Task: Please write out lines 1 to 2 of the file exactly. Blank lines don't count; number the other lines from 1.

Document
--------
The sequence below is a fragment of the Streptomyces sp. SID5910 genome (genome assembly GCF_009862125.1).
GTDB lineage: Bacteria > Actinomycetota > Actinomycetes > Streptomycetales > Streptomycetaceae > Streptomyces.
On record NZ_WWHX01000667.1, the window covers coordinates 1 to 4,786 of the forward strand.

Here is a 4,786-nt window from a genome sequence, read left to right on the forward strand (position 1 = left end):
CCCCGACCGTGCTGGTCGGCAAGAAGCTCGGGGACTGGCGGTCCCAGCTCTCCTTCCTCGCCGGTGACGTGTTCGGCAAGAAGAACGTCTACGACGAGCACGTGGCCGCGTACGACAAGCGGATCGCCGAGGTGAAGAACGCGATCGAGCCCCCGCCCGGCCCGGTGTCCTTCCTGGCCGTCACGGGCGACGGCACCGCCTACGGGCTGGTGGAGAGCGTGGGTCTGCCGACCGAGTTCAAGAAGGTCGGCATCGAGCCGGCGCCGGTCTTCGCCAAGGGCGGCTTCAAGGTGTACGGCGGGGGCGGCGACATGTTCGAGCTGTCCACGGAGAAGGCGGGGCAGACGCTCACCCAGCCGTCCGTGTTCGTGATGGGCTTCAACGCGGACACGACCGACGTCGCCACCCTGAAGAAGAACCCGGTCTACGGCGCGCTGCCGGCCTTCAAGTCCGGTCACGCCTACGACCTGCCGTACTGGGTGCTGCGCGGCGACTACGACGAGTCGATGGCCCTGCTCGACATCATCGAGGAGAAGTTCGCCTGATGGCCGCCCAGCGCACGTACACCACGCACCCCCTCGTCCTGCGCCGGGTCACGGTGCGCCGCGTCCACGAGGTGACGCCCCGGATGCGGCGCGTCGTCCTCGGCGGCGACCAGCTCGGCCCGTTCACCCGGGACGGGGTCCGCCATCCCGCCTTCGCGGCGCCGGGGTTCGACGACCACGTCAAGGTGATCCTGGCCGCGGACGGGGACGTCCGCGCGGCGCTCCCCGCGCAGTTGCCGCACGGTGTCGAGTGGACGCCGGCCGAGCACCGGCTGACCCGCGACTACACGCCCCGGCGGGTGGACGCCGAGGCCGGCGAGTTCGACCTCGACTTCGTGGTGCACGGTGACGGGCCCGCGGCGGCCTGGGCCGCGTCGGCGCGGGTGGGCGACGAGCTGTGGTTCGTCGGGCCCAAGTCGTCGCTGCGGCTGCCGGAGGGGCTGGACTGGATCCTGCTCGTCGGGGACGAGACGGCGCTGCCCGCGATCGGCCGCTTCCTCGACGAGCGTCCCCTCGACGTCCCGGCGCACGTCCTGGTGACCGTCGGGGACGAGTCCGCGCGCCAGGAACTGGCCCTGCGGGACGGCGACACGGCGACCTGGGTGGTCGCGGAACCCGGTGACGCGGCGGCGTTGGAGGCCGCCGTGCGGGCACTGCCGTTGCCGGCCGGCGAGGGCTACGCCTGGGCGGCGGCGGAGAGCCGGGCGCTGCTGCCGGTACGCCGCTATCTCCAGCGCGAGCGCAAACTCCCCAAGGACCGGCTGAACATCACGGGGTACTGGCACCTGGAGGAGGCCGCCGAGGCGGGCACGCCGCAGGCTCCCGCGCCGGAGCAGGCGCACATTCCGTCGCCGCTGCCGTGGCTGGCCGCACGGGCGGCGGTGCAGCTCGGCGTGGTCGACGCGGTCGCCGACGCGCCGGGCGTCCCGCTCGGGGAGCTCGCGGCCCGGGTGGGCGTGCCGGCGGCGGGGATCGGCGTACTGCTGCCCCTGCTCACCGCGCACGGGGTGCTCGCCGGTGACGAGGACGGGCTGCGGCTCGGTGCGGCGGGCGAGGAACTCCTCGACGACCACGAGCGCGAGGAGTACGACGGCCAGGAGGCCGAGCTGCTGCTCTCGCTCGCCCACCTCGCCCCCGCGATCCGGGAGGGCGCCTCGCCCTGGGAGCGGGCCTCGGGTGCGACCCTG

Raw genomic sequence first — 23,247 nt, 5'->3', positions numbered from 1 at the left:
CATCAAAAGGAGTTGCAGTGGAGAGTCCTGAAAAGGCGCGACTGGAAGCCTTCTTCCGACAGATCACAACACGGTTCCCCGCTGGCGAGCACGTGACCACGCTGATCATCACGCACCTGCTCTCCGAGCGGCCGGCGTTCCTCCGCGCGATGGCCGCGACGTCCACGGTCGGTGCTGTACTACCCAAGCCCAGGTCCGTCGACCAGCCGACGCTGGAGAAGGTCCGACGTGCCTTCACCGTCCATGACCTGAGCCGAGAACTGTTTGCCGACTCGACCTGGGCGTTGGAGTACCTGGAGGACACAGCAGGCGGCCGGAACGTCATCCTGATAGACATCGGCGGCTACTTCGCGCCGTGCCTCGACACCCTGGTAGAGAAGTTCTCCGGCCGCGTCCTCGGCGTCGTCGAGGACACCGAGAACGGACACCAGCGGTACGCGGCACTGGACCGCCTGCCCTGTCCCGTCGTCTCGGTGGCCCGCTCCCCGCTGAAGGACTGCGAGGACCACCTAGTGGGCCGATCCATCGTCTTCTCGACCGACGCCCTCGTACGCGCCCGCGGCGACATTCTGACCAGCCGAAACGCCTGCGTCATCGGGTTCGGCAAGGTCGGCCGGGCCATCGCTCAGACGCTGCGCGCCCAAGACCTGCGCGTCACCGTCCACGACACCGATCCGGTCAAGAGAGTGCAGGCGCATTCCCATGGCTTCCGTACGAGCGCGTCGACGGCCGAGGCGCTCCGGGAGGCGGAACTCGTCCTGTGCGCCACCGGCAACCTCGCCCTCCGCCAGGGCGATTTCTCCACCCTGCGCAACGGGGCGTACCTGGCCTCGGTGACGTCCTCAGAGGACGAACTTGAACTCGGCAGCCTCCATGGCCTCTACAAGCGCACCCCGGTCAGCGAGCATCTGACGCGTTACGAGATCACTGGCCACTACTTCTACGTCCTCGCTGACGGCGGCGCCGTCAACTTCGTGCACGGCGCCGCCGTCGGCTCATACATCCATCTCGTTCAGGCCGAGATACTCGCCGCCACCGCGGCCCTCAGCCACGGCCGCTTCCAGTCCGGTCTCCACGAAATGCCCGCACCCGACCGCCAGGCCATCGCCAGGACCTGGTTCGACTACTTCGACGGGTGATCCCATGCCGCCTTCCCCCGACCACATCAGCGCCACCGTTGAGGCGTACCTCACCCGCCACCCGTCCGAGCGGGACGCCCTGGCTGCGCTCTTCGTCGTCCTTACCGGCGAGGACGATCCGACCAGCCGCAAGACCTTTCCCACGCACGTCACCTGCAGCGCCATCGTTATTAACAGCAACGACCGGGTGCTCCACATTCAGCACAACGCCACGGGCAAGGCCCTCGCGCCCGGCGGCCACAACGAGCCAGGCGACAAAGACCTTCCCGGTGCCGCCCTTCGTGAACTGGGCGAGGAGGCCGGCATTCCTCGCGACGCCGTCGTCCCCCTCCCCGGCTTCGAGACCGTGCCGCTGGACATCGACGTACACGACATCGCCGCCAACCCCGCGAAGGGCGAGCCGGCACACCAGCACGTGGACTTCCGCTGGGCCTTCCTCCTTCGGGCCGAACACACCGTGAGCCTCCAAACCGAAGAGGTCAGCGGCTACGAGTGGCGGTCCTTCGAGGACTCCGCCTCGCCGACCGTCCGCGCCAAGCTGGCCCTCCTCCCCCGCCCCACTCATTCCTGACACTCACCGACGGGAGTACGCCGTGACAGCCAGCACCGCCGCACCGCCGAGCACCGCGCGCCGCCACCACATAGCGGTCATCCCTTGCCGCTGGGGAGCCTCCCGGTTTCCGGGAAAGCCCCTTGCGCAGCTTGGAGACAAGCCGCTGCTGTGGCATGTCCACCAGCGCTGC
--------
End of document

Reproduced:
The sequence below is a fragment of the Streptomyces sp. SID5910 genome (genome assembly GCF_009862125.1).
GTDB lineage: Bacteria > Actinomycetota > Actinomycetes > Streptomycetales > Streptomycetaceae > Streptomyces.